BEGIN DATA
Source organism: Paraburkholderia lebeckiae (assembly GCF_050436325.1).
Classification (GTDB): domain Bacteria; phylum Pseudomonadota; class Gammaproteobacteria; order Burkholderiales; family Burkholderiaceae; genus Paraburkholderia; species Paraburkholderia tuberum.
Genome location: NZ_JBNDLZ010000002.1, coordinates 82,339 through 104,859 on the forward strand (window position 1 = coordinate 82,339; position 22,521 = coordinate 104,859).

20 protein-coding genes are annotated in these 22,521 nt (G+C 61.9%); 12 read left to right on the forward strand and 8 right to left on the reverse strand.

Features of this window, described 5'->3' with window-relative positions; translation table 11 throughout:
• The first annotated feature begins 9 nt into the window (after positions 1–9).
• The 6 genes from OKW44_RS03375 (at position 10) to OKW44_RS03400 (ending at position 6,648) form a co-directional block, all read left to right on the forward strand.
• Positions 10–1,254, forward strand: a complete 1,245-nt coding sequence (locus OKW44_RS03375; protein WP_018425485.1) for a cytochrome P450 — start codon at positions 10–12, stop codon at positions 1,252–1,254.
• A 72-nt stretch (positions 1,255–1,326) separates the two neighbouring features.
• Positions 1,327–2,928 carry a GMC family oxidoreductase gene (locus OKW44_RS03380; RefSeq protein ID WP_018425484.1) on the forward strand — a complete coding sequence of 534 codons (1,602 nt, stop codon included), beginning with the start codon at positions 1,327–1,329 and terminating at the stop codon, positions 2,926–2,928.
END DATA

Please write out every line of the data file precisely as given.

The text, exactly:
Source organism: Paraburkholderia lebeckiae (assembly GCF_050436325.1).
Classification (GTDB): domain Bacteria; phylum Pseudomonadota; class Gammaproteobacteria; order Burkholderiales; family Burkholderiaceae; genus Paraburkholderia; species Paraburkholderia tuberum.
Genome location: NZ_JBNDLZ010000002.1, coordinates 82,339 through 104,859 on the forward strand (window position 1 = coordinate 82,339; position 22,521 = coordinate 104,859).

20 protein-coding genes are annotated in these 22,521 nt (G+C 61.9%); 12 read left to right on the forward strand and 8 right to left on the reverse strand.

Features of this window, described 5'->3' with window-relative positions; translation table 11 throughout:
• The first annotated feature begins 9 nt into the window (after positions 1–9).
• The 6 genes from OKW44_RS03375 (at position 10) to OKW44_RS03400 (ending at position 6,648) form a co-directional block, all read left to right on the forward strand.
• Positions 10–1,254, forward strand: a complete 1,245-nt coding sequence (locus OKW44_RS03375; protein WP_018425485.1) for a cytochrome P450 — start codon at positions 10–12, stop codon at positions 1,252–1,254.
• A 72-nt stretch (positions 1,255–1,326) separates the two neighbouring features.
• Positions 1,327–2,928 carry a GMC family oxidoreductase gene (locus OKW44_RS03380; RefSeq protein ID WP_018425484.1) on the forward strand — a complete coding sequence of 534 codons (1,602 nt, stop codon included), beginning with the start codon at positions 1,327–1,329 and terminating at the stop codon, positions 2,926–2,928.